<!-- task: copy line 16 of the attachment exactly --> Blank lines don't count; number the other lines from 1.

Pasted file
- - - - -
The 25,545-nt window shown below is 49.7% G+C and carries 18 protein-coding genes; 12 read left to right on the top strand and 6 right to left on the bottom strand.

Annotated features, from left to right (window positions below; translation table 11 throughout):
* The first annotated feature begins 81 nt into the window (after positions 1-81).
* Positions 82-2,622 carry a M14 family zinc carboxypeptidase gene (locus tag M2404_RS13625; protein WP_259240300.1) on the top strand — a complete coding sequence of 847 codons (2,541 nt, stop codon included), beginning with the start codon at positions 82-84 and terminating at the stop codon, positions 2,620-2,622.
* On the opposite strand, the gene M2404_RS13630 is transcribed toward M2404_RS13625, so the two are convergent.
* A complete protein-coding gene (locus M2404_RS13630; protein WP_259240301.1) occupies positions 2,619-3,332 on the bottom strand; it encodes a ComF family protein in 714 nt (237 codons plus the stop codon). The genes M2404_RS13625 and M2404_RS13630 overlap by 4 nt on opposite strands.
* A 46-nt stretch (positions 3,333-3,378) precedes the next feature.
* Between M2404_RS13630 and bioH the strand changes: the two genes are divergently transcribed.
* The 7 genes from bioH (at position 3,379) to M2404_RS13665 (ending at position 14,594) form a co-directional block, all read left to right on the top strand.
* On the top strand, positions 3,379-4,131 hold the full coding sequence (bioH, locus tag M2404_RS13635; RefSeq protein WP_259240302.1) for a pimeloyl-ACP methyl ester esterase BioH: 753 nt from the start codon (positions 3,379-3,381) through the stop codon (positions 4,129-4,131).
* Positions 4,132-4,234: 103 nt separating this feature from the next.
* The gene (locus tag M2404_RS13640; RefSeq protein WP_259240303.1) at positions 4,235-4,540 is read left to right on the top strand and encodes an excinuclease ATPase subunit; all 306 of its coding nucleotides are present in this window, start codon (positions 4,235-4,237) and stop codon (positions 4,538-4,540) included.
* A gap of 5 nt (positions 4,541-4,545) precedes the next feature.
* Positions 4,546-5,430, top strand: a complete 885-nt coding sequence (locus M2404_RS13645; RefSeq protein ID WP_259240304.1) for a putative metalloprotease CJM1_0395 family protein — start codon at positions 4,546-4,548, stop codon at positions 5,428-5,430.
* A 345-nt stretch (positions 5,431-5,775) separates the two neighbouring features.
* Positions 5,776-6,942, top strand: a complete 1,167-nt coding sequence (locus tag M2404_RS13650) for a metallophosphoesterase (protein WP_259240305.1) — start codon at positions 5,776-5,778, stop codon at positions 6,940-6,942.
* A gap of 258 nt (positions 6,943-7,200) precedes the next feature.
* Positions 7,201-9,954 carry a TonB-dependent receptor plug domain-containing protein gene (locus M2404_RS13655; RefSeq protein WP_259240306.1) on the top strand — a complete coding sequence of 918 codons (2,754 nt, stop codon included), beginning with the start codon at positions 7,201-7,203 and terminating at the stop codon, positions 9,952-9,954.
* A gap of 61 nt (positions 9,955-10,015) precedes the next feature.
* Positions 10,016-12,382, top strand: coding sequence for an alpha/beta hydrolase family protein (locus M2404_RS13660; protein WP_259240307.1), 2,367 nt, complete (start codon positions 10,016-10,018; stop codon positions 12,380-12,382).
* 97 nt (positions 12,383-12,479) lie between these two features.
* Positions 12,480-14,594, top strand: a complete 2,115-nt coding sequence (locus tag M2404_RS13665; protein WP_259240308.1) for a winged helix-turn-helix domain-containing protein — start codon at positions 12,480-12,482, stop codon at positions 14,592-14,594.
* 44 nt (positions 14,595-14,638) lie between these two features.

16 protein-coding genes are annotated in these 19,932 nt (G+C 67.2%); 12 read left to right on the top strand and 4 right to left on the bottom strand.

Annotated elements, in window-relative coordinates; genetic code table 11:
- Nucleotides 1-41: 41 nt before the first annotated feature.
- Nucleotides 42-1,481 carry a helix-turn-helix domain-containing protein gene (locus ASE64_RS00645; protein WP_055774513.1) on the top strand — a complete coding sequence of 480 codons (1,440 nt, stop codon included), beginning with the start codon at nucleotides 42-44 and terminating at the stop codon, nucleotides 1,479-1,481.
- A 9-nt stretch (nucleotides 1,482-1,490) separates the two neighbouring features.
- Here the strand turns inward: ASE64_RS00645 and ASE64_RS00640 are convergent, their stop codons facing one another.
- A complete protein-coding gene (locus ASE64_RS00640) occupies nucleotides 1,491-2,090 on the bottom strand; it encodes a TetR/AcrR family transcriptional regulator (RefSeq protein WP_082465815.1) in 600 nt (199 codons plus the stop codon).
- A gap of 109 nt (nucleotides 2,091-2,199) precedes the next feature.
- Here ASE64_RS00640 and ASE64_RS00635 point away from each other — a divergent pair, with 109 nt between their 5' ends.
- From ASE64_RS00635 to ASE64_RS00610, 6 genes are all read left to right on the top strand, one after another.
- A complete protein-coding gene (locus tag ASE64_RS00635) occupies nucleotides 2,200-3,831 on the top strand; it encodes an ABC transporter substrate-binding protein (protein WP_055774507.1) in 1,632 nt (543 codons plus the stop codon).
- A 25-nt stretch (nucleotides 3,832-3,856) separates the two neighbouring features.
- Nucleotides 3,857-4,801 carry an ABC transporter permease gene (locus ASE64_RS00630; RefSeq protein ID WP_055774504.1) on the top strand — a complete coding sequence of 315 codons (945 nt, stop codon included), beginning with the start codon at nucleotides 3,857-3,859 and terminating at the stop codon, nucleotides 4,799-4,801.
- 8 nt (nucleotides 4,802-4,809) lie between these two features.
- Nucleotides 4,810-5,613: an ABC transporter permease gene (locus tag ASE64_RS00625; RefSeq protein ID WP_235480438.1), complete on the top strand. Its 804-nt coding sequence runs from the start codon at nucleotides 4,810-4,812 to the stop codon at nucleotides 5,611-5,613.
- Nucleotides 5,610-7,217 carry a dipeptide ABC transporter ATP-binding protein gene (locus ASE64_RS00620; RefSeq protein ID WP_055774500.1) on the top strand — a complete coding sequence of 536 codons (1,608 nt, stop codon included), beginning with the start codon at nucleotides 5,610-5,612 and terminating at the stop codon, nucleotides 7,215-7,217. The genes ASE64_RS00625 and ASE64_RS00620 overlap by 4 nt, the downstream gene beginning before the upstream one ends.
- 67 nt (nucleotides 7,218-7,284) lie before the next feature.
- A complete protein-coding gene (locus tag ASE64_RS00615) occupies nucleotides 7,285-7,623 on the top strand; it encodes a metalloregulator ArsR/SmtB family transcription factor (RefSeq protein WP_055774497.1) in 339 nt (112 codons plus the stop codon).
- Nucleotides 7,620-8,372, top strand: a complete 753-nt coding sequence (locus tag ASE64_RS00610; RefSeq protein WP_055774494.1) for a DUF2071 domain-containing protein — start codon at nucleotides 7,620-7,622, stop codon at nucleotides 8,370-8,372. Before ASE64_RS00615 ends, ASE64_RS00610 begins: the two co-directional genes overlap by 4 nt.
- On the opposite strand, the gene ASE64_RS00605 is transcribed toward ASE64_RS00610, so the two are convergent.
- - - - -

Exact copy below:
* Positions 5,776-6,942, top strand: a complete 1,167-nt coding sequence (locus tag M2404_RS13650) for a metallophosphoesterase (protein WP_259240305.1) — start codon at positions 5,776-5,778, stop codon at positions 6,940-6,942.